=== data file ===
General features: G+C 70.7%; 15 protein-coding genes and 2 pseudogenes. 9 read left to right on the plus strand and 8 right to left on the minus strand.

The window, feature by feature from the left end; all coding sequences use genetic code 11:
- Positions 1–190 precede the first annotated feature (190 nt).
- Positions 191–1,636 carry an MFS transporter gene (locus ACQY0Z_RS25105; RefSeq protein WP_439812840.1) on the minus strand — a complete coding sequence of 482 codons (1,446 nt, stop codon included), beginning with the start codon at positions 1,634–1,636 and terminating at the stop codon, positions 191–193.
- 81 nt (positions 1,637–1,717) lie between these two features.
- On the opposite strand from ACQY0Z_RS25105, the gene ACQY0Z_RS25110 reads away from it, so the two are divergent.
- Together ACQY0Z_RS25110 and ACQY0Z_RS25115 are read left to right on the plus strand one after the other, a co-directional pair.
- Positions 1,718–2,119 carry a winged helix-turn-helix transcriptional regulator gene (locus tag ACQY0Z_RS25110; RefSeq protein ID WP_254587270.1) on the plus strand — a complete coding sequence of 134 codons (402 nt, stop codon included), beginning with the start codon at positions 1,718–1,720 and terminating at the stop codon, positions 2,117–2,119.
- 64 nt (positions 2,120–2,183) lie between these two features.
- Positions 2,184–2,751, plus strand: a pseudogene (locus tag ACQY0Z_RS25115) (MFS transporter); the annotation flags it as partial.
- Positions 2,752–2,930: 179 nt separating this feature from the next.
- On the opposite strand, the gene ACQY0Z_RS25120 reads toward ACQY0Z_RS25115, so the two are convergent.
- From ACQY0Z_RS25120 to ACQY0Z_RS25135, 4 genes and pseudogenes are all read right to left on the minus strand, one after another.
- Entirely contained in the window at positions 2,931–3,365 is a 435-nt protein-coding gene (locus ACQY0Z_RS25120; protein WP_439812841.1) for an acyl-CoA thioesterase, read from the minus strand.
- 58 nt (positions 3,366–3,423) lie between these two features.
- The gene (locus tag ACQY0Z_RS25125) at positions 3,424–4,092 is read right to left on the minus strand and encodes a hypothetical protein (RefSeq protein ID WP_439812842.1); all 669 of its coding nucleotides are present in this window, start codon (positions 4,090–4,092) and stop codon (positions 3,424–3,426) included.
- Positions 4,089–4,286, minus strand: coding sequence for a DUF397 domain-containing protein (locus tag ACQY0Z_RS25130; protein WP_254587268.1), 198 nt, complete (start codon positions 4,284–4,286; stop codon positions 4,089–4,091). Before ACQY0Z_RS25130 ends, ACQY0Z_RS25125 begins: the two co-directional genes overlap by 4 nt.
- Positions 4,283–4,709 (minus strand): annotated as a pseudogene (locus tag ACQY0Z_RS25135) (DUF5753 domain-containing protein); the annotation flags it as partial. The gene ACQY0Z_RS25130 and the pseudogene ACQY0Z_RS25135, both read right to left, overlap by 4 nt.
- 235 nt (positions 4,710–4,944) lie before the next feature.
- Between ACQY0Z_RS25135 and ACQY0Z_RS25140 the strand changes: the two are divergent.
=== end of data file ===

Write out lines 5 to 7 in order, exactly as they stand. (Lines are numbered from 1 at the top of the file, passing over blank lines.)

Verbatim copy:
- 81 nt (positions 1,637–1,717) lie between these two features.
- On the opposite strand from ACQY0Z_RS25105, the gene ACQY0Z_RS25110 reads away from it, so the two are divergent.
- Together ACQY0Z_RS25110 and ACQY0Z_RS25115 are read left to right on the plus strand one after the other, a co-directional pair.